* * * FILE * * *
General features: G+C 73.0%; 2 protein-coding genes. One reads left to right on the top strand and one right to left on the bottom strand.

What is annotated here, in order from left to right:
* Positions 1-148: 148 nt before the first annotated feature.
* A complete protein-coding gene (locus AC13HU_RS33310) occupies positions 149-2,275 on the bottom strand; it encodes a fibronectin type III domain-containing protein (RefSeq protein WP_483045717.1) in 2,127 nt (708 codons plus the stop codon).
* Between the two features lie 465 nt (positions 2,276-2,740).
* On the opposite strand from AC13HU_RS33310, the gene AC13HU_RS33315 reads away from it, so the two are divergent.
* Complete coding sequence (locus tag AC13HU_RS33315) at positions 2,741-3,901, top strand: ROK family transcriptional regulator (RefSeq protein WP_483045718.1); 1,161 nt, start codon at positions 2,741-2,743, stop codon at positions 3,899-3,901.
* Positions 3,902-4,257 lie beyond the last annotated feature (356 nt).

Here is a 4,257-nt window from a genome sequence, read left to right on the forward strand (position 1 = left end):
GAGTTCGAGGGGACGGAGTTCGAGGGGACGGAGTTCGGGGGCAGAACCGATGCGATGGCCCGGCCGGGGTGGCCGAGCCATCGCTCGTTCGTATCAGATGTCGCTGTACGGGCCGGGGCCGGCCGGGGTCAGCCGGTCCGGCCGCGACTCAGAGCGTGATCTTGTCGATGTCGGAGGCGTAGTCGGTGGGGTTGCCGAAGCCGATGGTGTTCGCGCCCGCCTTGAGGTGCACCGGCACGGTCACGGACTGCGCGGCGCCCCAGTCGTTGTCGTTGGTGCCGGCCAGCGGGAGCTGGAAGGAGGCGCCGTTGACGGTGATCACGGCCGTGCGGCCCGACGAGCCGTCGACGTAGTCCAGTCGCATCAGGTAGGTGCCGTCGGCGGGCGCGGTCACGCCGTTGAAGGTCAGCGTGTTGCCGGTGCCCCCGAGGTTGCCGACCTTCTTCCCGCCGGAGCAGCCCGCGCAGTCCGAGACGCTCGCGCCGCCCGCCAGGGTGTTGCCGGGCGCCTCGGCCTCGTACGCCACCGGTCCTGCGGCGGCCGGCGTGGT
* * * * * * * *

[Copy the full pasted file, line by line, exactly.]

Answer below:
General features: G+C 73.0%; 2 protein-coding genes. One reads left to right on the top strand and one right to left on the bottom strand.

What is annotated here, in order from left to right:
* Positions 1-148: 148 nt before the first annotated feature.
* A complete protein-coding gene (locus AC13HU_RS33310) occupies positions 149-2,275 on the bottom strand; it encodes a fibronectin type III domain-containing protein (RefSeq protein WP_483045717.1) in 2,127 nt (708 codons plus the stop codon).
* Between the two features lie 465 nt (positions 2,276-2,740).
* On the opposite strand from AC13HU_RS33310, the gene AC13HU_RS33315 reads away from it, so the two are divergent.
* Complete coding sequence (locus tag AC13HU_RS33315) at positions 2,741-3,901, top strand: ROK family transcriptional regulator (RefSeq protein WP_483045718.1); 1,161 nt, start codon at positions 2,741-2,743, stop codon at positions 3,899-3,901.
* Positions 3,902-4,257 lie beyond the last annotated feature (356 nt).

Here is a 4,257-nt window from a genome sequence, read left to right on the forward strand (position 1 = left end):
GAGTTCGAGGGGACGGAGTTCGAGGGGACGGAGTTCGGGGGCAGAACCGATGCGATGGCCCGGCCGGGGTGGCCGAGCCATCGCTCGTTCGTATCAGATGTCGCTGTACGGGCCGGGGCCGGCCGGGGTCAGCCGGTCCGGCCGCGACTCAGAGCGTGATCTTGTCGATGTCGGAGGCGTAGTCGGTGGGGTTGCCGAAGCCGATGGTGTTCGCGCCCGCCTTGAGGTGCACCGGCACGGTCACGGACTGCGCGGCGCCCCAGTCGTTGTCGTTGGTGCCGGCCAGCGGGAGCTGGAAGGAGGCGCCGTTGACGGTGATCACGGCCGTGCGGCCCGACGAGCCGTCGACGTAGTCCAGTCGCATCAGGTAGGTGCCGTCGGCGGGCGCGGTCACGCCGTTGAAGGTCAGCGTGTTGCCGGTGCCCCCGAGGTTGCCGACCTTCTTCCCGCCGGAGCAGCCCGCGCAGTCCGAGACGCTCGCGCCGCCCGCCAGGGTGTTGCCGGGCGCCTCGGCCTCGTACGCCACCGGTCCTGCGGCGGCCGGCGTGGT